• To change the health monitoring system and move it out of the realm of the World Bank and into the realm of human rights where both outcomes and
processes are monitored.
• To ensure that indicators are framed in human rights terms, for example, by linking them to specific components of each identified violated health right.
• To define both outcome indicators (related to human rights standards) and process indicators (related to human rights principles).
• To proactively promote the inclusion of an explicit human rights perspective in health programming, both through dialogue and through the promotion
of broad-based national participation, including a representative array of health, development and human rights organizations.
Furthermore, despite the fact that human rights work focuses more on public sector reform than on public finances reform, there remains the challenge to align the financing of human rights components in national health plans with the existing government budgetary system –and this will not always be easy in practice.
Additionally, in non-democratic countries, human rights ownership should be more citizen-based than government-based. This split in favor of government clearly exists and should be recognized and proactively addressed. But although the human rights perspective is geared towards promoting citizen-based ownership, be reminded that there are several degrees of ownership, simply because optimal conditions require substantial institutional capacity that often does not exist at the base. This then provides us guidance on how program ownership ought to be operationalized. In other words, for their progressive realization, modest human rights initiatives in health, those within reach of the existing capacity stand a better chance of success than grandiose schemes.
The call for us health workers is thus to strengthen the relationship between the citizenry and the state, i.e., a move towards democracy since that is what democracy is all about. This represents a challenge only achievable by helping claim holders gain a growing bargaining power. This, keeping in mind that the human rights perspective needs to strengthen country ownership rather than government ownership; we better never forget that, in non-democratic regimes, Ministries of Health, of Planning or of Finance do not represent the people.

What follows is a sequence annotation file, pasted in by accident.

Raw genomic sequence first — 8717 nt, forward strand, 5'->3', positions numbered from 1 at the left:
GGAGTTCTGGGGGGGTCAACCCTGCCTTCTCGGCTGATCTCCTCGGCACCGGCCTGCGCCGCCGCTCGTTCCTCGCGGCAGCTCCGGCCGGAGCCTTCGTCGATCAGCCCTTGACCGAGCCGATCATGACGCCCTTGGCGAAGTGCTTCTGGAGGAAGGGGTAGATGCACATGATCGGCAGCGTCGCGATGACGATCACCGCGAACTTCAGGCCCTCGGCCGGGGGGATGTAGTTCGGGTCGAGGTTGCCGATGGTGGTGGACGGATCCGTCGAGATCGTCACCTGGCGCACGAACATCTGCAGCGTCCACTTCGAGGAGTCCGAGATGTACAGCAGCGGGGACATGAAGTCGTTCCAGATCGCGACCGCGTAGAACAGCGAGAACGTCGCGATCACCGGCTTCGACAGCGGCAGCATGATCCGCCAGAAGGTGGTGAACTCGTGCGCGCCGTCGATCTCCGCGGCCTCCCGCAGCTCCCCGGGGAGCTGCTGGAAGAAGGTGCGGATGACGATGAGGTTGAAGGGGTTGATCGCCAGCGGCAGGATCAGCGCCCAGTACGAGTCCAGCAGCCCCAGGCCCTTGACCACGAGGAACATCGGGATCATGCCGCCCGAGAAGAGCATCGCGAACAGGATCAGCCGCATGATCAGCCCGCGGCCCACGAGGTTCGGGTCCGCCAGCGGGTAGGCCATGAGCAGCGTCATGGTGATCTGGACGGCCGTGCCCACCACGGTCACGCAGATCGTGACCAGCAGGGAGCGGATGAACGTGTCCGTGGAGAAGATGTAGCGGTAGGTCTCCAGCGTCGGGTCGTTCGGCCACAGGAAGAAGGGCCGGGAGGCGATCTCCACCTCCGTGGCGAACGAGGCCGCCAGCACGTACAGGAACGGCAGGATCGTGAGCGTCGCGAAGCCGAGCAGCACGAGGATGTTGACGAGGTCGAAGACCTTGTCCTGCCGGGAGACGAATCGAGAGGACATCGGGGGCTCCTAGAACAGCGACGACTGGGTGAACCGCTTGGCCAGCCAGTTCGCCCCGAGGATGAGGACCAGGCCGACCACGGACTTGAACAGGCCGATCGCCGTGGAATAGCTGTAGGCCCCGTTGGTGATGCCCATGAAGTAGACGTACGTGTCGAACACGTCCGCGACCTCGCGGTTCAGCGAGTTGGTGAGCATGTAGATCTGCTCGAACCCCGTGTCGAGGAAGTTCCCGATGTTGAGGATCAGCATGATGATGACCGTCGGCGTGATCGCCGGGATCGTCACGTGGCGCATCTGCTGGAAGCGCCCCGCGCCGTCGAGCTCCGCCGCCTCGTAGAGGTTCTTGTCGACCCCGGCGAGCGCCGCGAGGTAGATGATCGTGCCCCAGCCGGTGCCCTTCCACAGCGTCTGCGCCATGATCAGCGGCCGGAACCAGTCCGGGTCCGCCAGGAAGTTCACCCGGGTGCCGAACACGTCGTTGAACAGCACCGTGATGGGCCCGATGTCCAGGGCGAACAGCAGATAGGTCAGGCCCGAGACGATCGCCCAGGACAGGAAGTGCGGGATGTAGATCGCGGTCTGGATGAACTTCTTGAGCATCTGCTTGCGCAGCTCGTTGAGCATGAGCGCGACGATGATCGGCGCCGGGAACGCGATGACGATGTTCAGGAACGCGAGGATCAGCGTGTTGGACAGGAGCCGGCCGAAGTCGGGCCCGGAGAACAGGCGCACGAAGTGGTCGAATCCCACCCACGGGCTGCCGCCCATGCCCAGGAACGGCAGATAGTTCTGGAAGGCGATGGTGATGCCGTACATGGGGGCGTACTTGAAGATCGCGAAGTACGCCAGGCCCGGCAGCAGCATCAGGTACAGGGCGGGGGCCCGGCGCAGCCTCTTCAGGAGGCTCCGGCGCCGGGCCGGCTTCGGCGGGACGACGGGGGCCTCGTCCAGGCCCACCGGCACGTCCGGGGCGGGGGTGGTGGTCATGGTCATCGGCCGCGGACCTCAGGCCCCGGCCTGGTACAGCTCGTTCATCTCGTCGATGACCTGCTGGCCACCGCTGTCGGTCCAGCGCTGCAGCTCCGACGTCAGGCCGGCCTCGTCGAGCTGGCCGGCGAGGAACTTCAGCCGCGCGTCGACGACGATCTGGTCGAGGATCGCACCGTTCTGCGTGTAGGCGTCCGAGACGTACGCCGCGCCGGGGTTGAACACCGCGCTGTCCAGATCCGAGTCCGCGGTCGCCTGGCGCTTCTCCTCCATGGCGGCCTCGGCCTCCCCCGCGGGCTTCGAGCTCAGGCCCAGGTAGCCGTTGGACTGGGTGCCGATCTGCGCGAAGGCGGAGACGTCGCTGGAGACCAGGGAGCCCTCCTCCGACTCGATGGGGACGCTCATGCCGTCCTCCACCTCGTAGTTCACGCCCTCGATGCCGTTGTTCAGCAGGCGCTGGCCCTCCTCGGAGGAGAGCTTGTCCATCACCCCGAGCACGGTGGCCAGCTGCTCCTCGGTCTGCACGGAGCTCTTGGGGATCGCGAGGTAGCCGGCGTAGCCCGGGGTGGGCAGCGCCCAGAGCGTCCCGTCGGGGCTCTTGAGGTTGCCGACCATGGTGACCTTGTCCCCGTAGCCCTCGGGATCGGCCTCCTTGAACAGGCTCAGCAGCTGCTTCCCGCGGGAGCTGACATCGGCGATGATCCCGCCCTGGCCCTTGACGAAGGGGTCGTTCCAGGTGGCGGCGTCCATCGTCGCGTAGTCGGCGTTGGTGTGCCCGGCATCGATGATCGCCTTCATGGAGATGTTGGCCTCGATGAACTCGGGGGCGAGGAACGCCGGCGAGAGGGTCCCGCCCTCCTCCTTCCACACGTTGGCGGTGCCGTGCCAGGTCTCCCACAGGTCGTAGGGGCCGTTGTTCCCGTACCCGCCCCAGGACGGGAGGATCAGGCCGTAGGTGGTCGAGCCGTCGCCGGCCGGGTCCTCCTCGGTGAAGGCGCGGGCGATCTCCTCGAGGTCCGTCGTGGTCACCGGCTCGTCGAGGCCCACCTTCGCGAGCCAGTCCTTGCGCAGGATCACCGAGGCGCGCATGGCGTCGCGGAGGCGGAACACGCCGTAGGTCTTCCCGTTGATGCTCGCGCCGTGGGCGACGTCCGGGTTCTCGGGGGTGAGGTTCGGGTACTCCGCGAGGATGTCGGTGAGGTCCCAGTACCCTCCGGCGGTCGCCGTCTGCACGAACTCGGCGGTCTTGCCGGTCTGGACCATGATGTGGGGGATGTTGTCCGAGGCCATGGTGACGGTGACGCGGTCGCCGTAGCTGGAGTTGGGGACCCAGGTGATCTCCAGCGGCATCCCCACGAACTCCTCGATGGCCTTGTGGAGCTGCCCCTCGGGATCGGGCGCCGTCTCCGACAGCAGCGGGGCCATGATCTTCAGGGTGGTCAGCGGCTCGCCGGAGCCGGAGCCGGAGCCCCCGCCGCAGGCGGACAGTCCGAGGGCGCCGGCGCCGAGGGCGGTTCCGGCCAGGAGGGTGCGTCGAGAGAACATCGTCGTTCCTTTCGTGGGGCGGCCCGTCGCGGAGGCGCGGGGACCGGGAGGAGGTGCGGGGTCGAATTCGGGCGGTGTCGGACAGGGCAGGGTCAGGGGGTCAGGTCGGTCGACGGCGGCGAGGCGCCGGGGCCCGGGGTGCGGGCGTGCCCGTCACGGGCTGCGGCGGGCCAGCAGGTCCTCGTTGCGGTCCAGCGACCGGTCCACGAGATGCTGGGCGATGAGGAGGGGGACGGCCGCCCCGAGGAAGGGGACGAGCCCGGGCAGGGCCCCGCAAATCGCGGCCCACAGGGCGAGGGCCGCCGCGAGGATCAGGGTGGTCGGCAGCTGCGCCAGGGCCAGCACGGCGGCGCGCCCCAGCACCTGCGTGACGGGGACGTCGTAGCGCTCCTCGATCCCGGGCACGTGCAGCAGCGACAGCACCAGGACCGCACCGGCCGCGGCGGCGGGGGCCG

The role of claim holders and duty bearers
In the fulfillment of human rights and of the right to health, duty-bearers are accountable in many ways: through the budgetary allocations they make, through the capacity building they fund on skills needed to realize specific rights, as well as through securing rule-of-law in general and, more specifically, securing judicial-enforcement mechanisms for human rights.
In this context, it is further important to understand that, in demanding duty bearers’ accountability, any issue pursued with them is an actual right only if it
has been codified in a Human Rights Covenant or Convention (and/or its respective General Comment). This then means that all people have that right –in human rights parlance they are bona-fide rights-holders. If a country (state party) has ratified that convention or treaty, individuals move from being just rights-holders to being a claim-holders with valid claims on others, i.e., the correlative duty-bearers. This forms a ‘claim-duty pattern’ in society, in which, most often, the state is the ultimate duty-bearer . So, remember: It is claim holders that support the indispensable demand side of human rights!
Donors as duty bearers?
Donors have done pretty much as they wished for quite some time now, and this has too often not been of benefit to the recipient countries.
It is interesting to note that donors in the field of health consistently choose the term and pursue ‘equal opportunities’ rather than ‘equal results’. It can be argued that the second term is more human rights-reflective than the first since, in human rights work, it is results that ultimately count.
It is not surprising then that, in donor meetings, discussions avoid taking a stand on either of the two currently competing trends in the emerging paradigm struggle of international development cooperation, namely ‘the aid effectiveness’ and ‘the realization of human rights’ paradigms. (5)
A major reason for donor countries to avoid human rights commitments and even, in some cases, human rights language (and the right to health, in particular), is